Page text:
Sunday, August 12, 2012
I want to let you know about a change that I'm making soon.
Since establishing my new web site, www.grammysue.com, I haven't been spending much time on this blog. It seems to make sense to shift my blogging over to that site and close this one.
I sure hope you'll join me there!
Many of the topics are related to Biblical sexuality, but I also have a section called, "Reflections on Life." The posts there are more of the devotional type of writing that appears here on My-Own-Little-Corner.
Thanks for understanding.
Blessings to all, Sue
Find me at: www.grammysue.com
Thursday, July 19, 2012
Hi to anyone who is out there with time and the desire to read my post. I'm trying to figure out where to spend my blogging time -- here where I've been for a while or on my new website (where I can add posts). But for today, I'm sharing a short (true) story about
Tuesday, January 31, 2012
The thing about a seminar for survivors of sexual abuse is that most people are embarrassed to attend—even those who would benefit the most.
I’m thinking about the story of the Good Samaritan. He was a man just going about his business when he saw someone who had been stripped, beaten, robbed and left. He didn’t witness the attack, but he saw the results. Most of us are like him. We know someone who has been abused and even though we didn’t see it happen, we can see the results.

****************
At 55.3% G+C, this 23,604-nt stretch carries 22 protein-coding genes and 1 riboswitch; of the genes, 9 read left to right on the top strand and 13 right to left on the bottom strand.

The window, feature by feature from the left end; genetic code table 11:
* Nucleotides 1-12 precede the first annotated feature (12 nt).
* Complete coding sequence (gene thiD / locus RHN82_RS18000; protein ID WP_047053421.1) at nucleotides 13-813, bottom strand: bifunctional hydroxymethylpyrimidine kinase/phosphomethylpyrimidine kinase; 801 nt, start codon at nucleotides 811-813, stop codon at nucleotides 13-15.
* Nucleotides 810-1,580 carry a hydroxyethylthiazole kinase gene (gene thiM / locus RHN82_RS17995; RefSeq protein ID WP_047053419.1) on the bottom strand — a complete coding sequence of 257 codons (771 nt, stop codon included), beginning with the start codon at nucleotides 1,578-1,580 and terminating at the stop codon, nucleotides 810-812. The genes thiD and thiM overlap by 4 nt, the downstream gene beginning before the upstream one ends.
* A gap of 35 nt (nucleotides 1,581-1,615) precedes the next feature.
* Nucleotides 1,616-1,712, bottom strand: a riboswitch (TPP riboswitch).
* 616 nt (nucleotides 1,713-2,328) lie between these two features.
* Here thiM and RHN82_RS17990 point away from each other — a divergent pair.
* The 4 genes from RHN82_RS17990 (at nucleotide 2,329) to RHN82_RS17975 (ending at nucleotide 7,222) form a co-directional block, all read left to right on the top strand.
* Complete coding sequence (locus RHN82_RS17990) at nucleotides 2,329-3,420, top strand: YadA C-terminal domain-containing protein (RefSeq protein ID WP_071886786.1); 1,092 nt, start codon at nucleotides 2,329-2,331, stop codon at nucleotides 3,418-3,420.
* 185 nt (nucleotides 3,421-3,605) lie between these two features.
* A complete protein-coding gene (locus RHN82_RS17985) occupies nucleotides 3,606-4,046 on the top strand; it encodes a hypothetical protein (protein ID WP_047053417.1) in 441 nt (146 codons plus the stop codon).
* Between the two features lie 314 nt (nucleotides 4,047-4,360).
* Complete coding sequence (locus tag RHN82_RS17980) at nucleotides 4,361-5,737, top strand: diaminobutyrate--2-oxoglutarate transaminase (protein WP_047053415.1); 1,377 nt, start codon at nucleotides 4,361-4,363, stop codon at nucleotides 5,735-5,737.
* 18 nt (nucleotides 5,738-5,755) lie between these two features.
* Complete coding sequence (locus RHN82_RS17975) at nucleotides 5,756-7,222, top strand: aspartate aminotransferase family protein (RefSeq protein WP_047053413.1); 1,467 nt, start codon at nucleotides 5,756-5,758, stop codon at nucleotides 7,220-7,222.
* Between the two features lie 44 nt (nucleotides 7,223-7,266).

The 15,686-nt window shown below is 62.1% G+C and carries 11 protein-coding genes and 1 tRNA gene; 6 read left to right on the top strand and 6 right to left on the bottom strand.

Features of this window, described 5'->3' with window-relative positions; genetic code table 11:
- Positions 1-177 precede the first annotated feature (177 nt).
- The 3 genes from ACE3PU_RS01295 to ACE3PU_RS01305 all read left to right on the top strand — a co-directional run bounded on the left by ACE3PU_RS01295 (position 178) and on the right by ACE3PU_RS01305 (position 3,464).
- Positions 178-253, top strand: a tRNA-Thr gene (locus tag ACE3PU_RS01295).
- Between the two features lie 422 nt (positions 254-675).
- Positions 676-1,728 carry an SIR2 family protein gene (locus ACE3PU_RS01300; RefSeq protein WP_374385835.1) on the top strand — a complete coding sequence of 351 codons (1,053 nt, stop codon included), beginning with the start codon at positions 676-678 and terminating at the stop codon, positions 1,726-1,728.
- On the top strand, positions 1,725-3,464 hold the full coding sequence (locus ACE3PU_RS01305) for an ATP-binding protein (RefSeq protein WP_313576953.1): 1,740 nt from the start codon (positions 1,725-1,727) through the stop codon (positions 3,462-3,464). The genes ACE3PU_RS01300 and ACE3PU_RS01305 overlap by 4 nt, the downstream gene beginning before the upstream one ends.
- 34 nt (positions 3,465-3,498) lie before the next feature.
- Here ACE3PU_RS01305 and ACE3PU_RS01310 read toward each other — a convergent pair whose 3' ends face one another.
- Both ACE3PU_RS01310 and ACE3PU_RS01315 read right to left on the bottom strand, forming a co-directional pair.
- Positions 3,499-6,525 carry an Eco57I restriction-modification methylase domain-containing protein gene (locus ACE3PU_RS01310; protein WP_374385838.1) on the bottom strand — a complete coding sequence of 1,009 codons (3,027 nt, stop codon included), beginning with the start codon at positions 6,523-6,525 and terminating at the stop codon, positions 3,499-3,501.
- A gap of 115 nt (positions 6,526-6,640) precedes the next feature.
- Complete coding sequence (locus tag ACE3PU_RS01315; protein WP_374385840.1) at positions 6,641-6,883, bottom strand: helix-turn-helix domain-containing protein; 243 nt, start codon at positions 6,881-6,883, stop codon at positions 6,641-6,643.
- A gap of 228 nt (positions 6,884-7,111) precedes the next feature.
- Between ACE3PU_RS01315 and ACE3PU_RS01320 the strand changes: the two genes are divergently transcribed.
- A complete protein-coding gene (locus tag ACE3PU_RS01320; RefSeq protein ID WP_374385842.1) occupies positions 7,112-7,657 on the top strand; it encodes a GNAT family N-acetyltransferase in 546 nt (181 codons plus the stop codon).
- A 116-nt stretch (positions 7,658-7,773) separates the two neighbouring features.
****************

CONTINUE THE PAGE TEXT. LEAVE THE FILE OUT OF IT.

Survivors of sexual abuse respond in various ways. Some are so angry that rage defines them. Others struggle with self-destructive behaviors, depression, addictions to alcohol, food, or porn, or they have an aversion to sex or an eating disorders, chronic unexplained pain, cutting or shame. These types of symptoms can often be linked to surviving sexually abuse, but being left alone and never being helped to reach the place of healing.
Chances are you know a survivor of sexual abuse; maybe you are directly affected by the fact that they are still suffering. Will you do as Jesus said and show them mercy? The Good Samaritan didn’t know the stranger that he saw stripped of his clothes, beaten and bleeding, but he decided to get involved. It took time, energy and money but he noticed that wounded person and took him to a safe place where healing could happen.
Let’s not be like the religious people who looked the other way and pretended not to see the person who was just left alone to suffer. No, let’s do all we can to see each wounded one made whole.
Jesus challenges us to move beyond our comfort zone and to notice those in our families, in our pews, in our communities who have been hurt. Let’s not leave them alone; let’s figure out how to help them. Please consider joining us for the Help4Survivors seminar.